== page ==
In 2008, The Special Commission to Study and Investigate the Hidden Wounds of War on Massachusetts Service Members reported a high incidence of anxiety, depression, family disruption and brain injury suffered by veterans of recent conflicts and identified best practices for delivering mental health services to this population and their families. The report mirrored national studies on mental health access for veterans that concluded that, despite best efforts, veterans experience significant barriers in accessing high-quality mental health care.
In response to this critically growing need, in 2009 William James College applied for and was approved as an Institution of Higher Learning under the Yellow Ribbon Program of the US Department of Veterans Affairs. Through this program, we have begun to attract former service personnel and reservists who are interested in careers in mental health care; there are currently 20 Clinical Doctoral student-veterans studying at William James College.
In 2010, William James College issued a report to the Massachusetts Department of Veterans Services (DVS) on the effectiveness of creating a program of behavioral health career development for returning veterans, and, in July of 2011, DVS awarded William James College a one-year contract for our new Train Vets to Treat Vets® initiative, which has been renewed annually and continues to generate success within our Military and Veterans Psychology program. The goals of this program are four-fold:
Since its inception, the Military and Veterans Psychology and the Train Vets to Treat Vets® programs have striven to support student veterans as they navigate the process of achieving their educational goals and developing into competent clinicians. The following is an excerpt from an article published by WJC which highlights one of the first graduates from the TVTV program.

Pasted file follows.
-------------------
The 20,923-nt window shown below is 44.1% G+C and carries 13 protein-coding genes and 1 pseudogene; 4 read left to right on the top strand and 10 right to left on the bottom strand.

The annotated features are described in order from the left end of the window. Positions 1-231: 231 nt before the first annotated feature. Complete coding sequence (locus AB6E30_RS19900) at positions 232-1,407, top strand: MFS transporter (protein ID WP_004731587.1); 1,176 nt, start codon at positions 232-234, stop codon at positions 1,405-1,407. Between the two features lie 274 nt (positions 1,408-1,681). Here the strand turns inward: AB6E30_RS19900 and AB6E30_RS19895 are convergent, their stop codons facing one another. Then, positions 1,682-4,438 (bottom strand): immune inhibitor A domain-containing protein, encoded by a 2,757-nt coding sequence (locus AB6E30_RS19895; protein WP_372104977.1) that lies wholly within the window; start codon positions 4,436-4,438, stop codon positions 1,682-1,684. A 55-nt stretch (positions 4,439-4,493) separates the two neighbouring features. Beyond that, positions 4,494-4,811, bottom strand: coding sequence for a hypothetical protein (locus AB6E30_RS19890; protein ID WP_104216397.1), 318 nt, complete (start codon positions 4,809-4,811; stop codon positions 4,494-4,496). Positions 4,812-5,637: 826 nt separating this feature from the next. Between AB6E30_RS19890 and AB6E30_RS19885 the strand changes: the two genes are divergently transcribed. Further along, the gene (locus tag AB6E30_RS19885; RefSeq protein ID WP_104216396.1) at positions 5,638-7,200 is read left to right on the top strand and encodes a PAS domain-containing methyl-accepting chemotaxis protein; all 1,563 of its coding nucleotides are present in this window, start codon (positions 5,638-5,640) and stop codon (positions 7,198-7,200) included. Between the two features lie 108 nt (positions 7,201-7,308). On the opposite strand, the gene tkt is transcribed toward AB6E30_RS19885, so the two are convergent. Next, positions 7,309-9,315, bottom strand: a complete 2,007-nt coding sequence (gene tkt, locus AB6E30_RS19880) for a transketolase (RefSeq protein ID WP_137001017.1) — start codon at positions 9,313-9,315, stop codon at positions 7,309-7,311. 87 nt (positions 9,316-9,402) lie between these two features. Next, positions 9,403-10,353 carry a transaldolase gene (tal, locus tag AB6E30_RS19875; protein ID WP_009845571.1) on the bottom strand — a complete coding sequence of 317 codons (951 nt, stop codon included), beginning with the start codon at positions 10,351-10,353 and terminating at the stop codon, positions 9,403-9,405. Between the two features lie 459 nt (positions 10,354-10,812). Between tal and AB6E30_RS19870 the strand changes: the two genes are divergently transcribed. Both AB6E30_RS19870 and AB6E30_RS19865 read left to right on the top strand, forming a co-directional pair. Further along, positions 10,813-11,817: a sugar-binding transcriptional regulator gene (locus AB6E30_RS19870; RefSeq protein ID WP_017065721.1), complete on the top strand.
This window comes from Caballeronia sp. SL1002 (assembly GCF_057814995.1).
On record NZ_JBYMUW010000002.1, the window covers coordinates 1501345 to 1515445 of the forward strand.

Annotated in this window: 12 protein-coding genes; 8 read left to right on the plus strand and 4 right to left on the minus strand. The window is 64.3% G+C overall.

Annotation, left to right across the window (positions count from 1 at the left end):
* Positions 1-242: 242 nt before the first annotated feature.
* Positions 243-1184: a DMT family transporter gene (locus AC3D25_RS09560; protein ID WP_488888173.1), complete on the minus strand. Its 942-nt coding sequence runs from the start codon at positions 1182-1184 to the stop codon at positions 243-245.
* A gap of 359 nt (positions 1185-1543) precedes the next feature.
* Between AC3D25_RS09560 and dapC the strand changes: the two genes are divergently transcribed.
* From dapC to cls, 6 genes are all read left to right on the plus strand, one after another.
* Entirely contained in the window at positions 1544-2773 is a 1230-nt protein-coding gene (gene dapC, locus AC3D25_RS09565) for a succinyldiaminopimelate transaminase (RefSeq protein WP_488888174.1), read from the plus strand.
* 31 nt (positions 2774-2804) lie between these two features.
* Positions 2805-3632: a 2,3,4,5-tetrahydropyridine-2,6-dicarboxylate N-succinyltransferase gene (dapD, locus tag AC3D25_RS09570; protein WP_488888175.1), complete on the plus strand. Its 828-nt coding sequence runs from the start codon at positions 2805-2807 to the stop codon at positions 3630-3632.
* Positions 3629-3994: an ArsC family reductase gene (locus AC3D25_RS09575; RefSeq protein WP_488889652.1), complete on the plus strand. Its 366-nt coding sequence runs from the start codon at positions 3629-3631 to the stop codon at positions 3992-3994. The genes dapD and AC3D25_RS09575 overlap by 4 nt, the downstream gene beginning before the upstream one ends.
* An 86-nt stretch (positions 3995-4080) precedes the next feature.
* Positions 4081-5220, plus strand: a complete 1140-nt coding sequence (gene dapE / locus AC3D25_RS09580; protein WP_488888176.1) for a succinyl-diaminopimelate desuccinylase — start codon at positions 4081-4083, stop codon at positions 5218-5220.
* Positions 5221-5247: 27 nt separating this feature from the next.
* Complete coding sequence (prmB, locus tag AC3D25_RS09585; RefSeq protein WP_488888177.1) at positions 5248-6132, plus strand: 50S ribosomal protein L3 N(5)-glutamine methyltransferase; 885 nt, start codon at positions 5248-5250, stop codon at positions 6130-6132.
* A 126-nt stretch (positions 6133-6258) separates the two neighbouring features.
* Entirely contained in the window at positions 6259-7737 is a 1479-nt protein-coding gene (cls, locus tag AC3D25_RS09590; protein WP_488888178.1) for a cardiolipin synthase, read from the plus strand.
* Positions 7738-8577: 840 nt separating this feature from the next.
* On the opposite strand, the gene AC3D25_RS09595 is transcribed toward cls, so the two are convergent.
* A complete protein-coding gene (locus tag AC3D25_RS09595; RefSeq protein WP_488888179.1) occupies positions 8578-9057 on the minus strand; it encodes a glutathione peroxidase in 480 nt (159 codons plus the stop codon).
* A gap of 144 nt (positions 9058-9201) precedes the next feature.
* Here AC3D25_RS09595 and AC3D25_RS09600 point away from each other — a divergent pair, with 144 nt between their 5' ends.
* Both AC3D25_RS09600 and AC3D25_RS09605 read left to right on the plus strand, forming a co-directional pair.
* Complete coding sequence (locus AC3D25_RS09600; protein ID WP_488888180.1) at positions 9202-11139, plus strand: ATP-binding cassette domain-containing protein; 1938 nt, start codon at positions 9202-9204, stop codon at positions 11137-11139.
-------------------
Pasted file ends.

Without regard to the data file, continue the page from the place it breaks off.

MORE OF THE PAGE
“David Heilman, M.A., a Marine Corps Veteran with two Iraq tours as an Infantry Squad Leader, is recent WJC graduate in Counseling Psychology. Reflecting after a year as a professional counselor serving Combat Veterans at a local Vet Center, David gives insight into the often challenging road for Veterans securing meaningful employment, and sums up his experience at WJC:
The education I received at WJC provided me not only with the knowledge I needed in this professional field, but also the internship opportunities that allowed me to work directly with Veterans, placing me in the best position possible to gain the experience I would need to get a job with Veteran Affairs. I was hired by a Vet Center in Massachusetts and began working a month before I graduated. The VA Vet Centers have put a priority on hiring Veterans with the proper training to be mental health clinicians. I began this journey to help my brothers I served with, and I am now in a position where I can not only help them, but help our brothers and sisters from all branches who are struggling after leaving the military.”
Please consider helping to support this leading edge initiative!
With your help, we can provide additional, much-needed scholarship support to veterans who might not otherwise be able to enroll at William James College. We can expand our outreach efforts to potential student-veterans, as well as our direct mental health services to at-risk area vets. Your contribution to our timely Yellow Ribbon Fund is fully tax-deductible, and provides match funding towards our award from the Massachusetts Department of Veterans Services.
For more information about Train Vets to Treat Vets, please contact Dr. Sonia Suri at firstname.lastname@example.org or call 617-327-6777 x1419.
For Admissions information about our graduate programs, please email email@example.com or call 617-564-9376.